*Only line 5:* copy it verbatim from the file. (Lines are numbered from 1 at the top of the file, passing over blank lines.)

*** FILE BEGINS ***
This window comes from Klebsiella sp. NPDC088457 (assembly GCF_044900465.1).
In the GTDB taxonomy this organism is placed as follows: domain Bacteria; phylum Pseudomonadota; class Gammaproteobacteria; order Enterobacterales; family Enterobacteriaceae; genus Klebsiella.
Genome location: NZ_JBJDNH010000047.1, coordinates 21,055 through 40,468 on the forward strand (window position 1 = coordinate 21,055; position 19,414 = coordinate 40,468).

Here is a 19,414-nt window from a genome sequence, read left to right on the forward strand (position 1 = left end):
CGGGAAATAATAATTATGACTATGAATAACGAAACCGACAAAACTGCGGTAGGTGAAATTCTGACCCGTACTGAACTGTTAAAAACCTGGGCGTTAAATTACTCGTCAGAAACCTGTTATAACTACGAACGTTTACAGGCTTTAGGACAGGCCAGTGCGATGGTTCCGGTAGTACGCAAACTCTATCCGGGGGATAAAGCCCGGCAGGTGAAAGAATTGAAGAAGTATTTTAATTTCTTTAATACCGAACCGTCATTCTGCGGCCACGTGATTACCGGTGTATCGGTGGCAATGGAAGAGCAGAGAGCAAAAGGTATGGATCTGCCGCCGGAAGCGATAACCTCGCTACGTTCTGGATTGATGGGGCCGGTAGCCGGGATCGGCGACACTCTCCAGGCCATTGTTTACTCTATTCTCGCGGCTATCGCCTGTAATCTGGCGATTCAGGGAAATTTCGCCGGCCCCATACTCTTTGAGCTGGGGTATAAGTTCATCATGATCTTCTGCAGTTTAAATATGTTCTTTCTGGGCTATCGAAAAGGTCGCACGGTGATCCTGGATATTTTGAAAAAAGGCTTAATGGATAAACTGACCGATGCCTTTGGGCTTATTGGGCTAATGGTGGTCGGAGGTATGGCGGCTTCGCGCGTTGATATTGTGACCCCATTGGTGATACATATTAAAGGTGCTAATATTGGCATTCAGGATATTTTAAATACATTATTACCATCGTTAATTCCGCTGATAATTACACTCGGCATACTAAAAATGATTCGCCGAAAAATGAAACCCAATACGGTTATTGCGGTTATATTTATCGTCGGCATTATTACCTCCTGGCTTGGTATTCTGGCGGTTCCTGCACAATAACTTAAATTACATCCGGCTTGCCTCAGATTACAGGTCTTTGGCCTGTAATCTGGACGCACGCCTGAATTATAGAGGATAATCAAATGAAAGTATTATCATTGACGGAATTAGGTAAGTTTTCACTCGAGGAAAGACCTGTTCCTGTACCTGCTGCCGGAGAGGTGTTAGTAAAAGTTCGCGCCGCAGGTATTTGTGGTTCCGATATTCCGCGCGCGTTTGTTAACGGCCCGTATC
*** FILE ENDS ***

CGGGAAATAATAATTATGACTATGAATAACGAAACCGACAAAACTGCGGTAGGTGAAATTCTGACCCGTACTGAACTGTTAAAAACCTGGGCGTTAAATTACTCGTCAGAAACCTGTTATAACTACGAACGTTTACAGGCTTTAGGACAGGCCAGTGCGATGGTTCCGGTAGTACGCAAACTCTATCCGGGGGATAAAGCCCGGCAGGTGAAAGAATTGAAGAAGTATTTTAATTTCTTTAATACCGAACCGTCATTCTGCGGCCACGTGATTACCGGTGTATCGGTGGCAATGGAAGAGCAGAGAGCAAAAGGTATGGATCTGCCGCCGGAAGCGATAACCTCGCTACGTTCTGGATTGATGGGGCCGGTAGCCGGGATCGGCGACACTCTCCAGGCCATTGTTTACTCTATTCTCGCGGCTATCGCCTGTAATCTGGCGATTCAGGGAAATTTCGCCGGCCCCATACTCTTTGAGCTGGGGTATAAGTTCATCATGATCTTCTGCAGTTTAAATATGTTCTTTCTGGGCTATCGAAAAGGTCGCACGGTGATCCTGGATATTTTGAAAAAAGGCTTAATGGATAAACTGACCGATGCCTTTGGGCTTATTGGGCTAATGGTGGTCGGAGGTATGGCGGCTTCGCGCGTTGATATTGTGACCCCATTGGTGATACATATTAAAGGTGCTAATATTGGCATTCAGGATATTTTAAATACATTATTACCATCGTTAATTCCGCTGATAATTACACTCGGCATACTAAAAATGATTCGCCGAAAAATGAAACCCAATACGGTTATTGCGGTTATATTTATCGTCGGCATTATTACCTCCTGGCTTGGTATTCTGGCGGTTCCTGCACAATAACTTAAATTACATCCGGCTTGCCTCAGATTACAGGTCTTTGGCCTGTAATCTGGACGCACGCCTGAATTATAGAGGATAATCAAATGAAAGTATTATCATTGACGGAATTAGGTAAGTTTTCACTCGAGGAAAGACCTGTTCCTGTACCTGCTGCCGGAGAGGTGTTAGTAAAAGTTCGCGCCGCAGGTATTTGTGGTTCCGATATTCCGCGCGCGTTTGTTAACGGCCCGTATC